Cryotherapy is commonly used in dermatology to treat skin lesions. Liquid nitrogen is sprayed onto the skin to create a cold burn on the skin. This stings as it is applied. It can develop a blister as it is healing and it heals within a few weeks. It will leave a scar. It is usually a very well tolerated procedure. Dr DeGiovanni is usually able to perform cryotherapy on the same day as your initial consultation if you’re insurance company has authorised treatment.
How does cryotherapy work?
Cryotherapy uses liquid nitrogen to produce a controlled cold burn on the skin. Freezing has been used as a method of treatment for skin problems for many years. It is particularly effective for treating skin lesions that involve the surface layers of the skin (the epidermis). Damage to this layer allows the skin cells underneath (the basal layer) to regenerate and produce normal healthy skin.
What type of skin problems are treated with cryotherapy?
Cryotherapy is commonly used to treat sun-damaged skin lesions (solar keratosis), warty growths of the skin (seborrhoeic warts), viral warts (verrucae) and early forms of skin cancer (intra-epidermal carcinoma or Bowen’s disease)
What will I expect during treatment?
The treatment will produce soreness and a stinging sensation. It may be painful. This will depend on the site of the skin problem and the length of the freeze considered necessary.
What should I expect after treatment?
It is normal to experience some discomfort following cryotherapy. Immediately after treatment, marked redness and swelling may develop. A scab or crust may then form, which will eventually fall away leaving normal skin underneath. This process may take several days and you may want to cover the area with a plaster. It is important to keep the area clean during this healing phase. Vaseline can be used if you decide to leave it uncovered. Occasionally, you may prescribe Fucibet or Fucidin H cream to settle down the inflammation and this should be used twice a day for 5-7 days.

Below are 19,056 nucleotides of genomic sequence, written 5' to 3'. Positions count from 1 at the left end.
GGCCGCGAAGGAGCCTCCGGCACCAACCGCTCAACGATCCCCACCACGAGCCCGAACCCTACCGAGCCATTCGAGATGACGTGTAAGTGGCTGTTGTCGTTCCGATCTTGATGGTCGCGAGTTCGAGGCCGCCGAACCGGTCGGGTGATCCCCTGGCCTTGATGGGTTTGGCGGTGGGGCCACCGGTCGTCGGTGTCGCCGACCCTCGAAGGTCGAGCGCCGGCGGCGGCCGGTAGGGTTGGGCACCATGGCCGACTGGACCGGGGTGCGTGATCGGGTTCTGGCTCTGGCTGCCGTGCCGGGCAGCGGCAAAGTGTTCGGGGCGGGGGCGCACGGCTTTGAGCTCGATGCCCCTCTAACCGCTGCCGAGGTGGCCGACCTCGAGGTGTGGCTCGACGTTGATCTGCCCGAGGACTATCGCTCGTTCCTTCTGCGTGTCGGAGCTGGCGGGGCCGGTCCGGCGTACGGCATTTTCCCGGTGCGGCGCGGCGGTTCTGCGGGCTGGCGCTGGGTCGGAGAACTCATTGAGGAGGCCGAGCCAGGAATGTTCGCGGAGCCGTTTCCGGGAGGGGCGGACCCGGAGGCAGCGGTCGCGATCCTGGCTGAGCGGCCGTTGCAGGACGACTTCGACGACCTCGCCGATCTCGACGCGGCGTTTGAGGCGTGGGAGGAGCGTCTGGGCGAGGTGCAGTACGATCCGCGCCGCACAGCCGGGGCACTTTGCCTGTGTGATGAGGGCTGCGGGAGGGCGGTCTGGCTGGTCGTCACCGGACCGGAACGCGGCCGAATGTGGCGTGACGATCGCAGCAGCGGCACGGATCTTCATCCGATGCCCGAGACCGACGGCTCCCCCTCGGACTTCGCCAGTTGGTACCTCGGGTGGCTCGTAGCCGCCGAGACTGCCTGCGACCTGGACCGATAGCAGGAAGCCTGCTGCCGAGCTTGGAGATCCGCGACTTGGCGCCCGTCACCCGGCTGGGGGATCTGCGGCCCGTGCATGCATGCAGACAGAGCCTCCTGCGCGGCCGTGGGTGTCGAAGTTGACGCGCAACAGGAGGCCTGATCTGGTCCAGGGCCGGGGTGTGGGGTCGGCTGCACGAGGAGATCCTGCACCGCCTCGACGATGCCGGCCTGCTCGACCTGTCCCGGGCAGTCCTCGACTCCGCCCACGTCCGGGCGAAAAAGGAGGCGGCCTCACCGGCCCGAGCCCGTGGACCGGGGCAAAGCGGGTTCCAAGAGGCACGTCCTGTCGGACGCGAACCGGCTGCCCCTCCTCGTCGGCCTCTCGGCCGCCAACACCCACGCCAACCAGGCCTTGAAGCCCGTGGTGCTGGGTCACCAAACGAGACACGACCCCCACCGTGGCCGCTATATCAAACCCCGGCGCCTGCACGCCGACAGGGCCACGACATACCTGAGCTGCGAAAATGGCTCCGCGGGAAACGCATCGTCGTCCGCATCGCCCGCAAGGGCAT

What problems may occur?
The following may complicate the treatment:
Sometimes freezing on a sensitive skin will produce a clear water or blood blister. If this occurs simply puncture the roof of the blister with a clean needle (preferably sterilized by placing in boiling water) and let any fluid out. Repeat this until it no longer refills. Do not remove the roof of the blister as it creates a protective barrier for the healing skin underneath.
Undue discomfort or pain should respond to paracetamol.
Increasing pain and redness occurring a few days after treatment may indicate infection. If this occurs you may need to contact the outpatient nurses at the Nuffield or contact your GP for an antibiotic cream or tablets.
All damage to the skin creates a scar. In many cases the scar following cryotherapy fades well and is frequently barely visible. The scar can be covered with make–up once it has healed. Scars following cryotherapy tend to be white in colour and occasionally they are dipped in the skin. Rarely, a raised scar (called a keloid or hypertrophic scar) may form. Treatment may also disturb the colouration of the skin layers resulting in a scar that is either lighter (hypopigmented) or darker (hyperpigmented) than the natural tone of your skin. The risk of discolouration is higher in darker in skin tones.